‘15-acre project’ could get bigger

The developer of a major downtown building project may be allowed to expand the proposal by more than 25 percent — much to the consternation of residents who say the city has expanded enough in their suburban town.

The Parkview Plaza — which has been known as the Village Square or “the 15-acre project” — is a senior housing project designed for 11 of the last 15 remaining acres of undeveloped land in the city.

On Dec. 17, the city came to an agreement with developer Sares Regis to build 331 senior units — including 65 affordable units — as well as a large public plaza and 31,000 to 50,000 square feet of retail stores.

But since then, according to Sares Regis project manager Zach Wilson, the economic outlook has turned for the worse and the company must use turn to expensive financing sources. Due to the more expensive loans, he said, a 331-unit development would be financially unfeasible, so the company has approached the city to ask for an expansion of the project to 420 units — a 28 percent increase.

The expansion is not likely to be a popular option for residents who are already worried about the impact of the city’s blooming developments on traffic, parking and lifestyle. In addition to Parkview Plaza, a large redevelopment project of the Pilgrim-Triton area is slated for an area just north of Highway 92 and a proposed redevelopment of Charter Square at Beach Park Boulevard.

In response to the developments, some residents have formed a grassroots organization, Foster City Friends, to protest rapid growth in the town that has long been an enclave of single-family homes in the Bay Area. They have begun circulating a petition asking the City Council to set limits on size and density in the town and plan better for impacts on infrastructure.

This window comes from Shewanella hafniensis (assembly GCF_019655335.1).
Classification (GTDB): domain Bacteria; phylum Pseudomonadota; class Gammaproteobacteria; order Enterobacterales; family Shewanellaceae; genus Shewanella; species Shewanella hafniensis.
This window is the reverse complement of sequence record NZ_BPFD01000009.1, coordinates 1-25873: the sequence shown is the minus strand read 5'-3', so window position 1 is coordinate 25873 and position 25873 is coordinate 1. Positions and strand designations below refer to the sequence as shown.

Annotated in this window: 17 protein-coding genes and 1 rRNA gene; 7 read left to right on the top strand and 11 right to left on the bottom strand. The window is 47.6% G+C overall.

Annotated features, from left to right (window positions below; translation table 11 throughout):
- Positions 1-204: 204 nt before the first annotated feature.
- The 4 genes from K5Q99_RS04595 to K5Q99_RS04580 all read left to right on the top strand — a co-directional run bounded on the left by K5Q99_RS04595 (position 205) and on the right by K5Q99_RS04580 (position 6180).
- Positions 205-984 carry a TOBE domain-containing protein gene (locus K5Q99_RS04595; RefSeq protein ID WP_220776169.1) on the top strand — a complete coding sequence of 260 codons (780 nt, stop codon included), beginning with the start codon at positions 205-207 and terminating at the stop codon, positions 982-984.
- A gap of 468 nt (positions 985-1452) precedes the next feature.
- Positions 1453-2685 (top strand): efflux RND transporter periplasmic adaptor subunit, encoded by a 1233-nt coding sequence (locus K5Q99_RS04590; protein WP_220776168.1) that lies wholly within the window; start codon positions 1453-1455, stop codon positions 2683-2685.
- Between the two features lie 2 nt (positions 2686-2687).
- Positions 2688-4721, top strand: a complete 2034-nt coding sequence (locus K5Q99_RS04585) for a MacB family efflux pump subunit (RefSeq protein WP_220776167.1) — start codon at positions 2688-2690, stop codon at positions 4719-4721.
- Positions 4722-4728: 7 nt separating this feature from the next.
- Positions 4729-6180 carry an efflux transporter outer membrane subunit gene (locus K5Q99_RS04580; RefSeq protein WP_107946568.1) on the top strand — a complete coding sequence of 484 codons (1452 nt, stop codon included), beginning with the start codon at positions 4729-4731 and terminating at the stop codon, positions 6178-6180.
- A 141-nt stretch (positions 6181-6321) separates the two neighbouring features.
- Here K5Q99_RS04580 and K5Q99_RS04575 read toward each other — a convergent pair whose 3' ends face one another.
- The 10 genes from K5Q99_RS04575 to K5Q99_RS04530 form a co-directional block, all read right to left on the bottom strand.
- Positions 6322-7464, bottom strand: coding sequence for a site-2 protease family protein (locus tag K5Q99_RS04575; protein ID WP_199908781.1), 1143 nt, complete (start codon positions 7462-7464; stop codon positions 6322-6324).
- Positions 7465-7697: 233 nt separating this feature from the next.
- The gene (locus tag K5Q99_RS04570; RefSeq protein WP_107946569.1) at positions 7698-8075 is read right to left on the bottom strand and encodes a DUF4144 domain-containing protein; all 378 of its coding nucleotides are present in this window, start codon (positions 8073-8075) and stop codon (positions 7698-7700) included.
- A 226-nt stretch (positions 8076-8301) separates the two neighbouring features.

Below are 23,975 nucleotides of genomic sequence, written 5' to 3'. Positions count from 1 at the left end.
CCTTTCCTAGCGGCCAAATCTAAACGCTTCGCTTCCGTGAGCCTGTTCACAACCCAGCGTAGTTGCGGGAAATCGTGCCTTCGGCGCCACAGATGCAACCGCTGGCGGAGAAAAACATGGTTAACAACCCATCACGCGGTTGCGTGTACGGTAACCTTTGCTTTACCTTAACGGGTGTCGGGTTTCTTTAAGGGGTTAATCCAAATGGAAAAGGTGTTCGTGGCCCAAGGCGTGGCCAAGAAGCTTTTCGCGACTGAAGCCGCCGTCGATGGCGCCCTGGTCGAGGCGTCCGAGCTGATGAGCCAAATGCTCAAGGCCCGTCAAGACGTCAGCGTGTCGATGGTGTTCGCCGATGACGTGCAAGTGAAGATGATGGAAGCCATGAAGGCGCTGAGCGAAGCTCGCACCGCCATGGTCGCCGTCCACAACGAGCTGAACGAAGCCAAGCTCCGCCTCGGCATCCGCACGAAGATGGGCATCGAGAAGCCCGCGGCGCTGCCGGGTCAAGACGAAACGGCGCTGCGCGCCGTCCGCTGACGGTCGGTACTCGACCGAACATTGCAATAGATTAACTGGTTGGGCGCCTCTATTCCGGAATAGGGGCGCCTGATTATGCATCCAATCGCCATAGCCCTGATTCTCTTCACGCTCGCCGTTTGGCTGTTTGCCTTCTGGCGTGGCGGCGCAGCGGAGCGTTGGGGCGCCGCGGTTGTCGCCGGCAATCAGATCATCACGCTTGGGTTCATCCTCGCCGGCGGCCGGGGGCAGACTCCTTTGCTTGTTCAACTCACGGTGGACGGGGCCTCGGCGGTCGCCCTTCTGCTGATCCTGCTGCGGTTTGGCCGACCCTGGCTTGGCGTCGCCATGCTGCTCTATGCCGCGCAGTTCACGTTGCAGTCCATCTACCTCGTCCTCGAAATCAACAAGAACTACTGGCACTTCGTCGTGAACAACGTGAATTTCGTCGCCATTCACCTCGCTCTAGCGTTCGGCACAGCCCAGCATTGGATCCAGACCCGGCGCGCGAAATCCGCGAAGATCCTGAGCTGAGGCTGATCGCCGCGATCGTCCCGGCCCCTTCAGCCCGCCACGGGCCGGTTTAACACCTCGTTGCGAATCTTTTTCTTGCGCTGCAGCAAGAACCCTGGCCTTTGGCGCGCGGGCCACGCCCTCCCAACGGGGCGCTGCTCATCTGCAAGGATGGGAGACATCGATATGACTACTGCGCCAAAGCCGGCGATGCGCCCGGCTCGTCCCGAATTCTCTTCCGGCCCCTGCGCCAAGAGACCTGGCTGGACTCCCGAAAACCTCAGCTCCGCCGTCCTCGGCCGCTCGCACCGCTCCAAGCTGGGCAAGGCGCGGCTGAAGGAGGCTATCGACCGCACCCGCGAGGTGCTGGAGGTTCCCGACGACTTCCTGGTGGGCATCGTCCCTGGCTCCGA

Group leader Linda Haskins said she was disappointed to hear of the proposed expansion.

“The buildings are 14 stories tall now — how much taller do they want them to be?” she said.

The City Council already has held two closed-door meetings about the proposal, and will hold a public hearing on the matter July 7.

kworth@sfexaminer.com

Bay Area NewsLocal

If you find our journalism valuable and relevant, please consider joining our Examiner membership program.
Find out more at www.sfexaminer.com/join/

Just Posted

A health care worker receives one of the first COVID-19 vaccine doses at Zuckerberg San Francisco General Hospital on Tuesday Dec. 15, 2020. (Courtesy SFgov)
SF to open three large sites for COVID-19 vaccinations

Breed: ‘We need more doses. We are asking for more doses’

Tongo Eisen-Martin, a Bernal Heights resident, named San Francisco’s eighth poet laureate. (Kevin N. Hume/S.F. Examiner)
Tongo Eisen-Martin becomes San Francisco’s eighth poet laureate

Bernal Heights resident Tongo Eisen-Martin has become San Francisco’s eighth poet laureate.… Continue reading

Homeless people's tents can be seen on Golden Gate Avenue in the Tenderloin on Wednesday afternoon, Dec. 16, 2020. (Photo by Ekevara Kitpowsong/S.F. Examiner)
Statewide business tax could bring new funds to combat homelessness

San Francisco could get more than $100 million a year for housing, rental assistance, shelter beds

The Museum of the African Diaspora in San Francisco (a mural by artist Jamie Treacy is pictued) has a lineup of free online programming including activities for youngsters scheduled for Martin Luther King Jr. Day on Jan. 18. (Courtesy Demetri Broxton/Museum of the African Diaspora)
Stanford, Museum of the African Diaspora host MLK Day activities

Online offerings include films, music, discussion

Speaker of the House Nancy Pelosi presides the US House of Representatives vote on the impeachment of US President Donald Trump at the US Capitol, January 13, 2021, in Washington, DC. - The Democrat-controlled US House of Representatives on January 13 opened debate on a historic second impeachment of President Donald Trump over his supporters' attack of the Capitol that left five dead. (SAUL LOEB/AFP via Getty Images/TNS)
House votes 232-197 to impeach Trump a second time

Focus shifts to Senate, where McConnell has signaled he may not stand by president

Most Read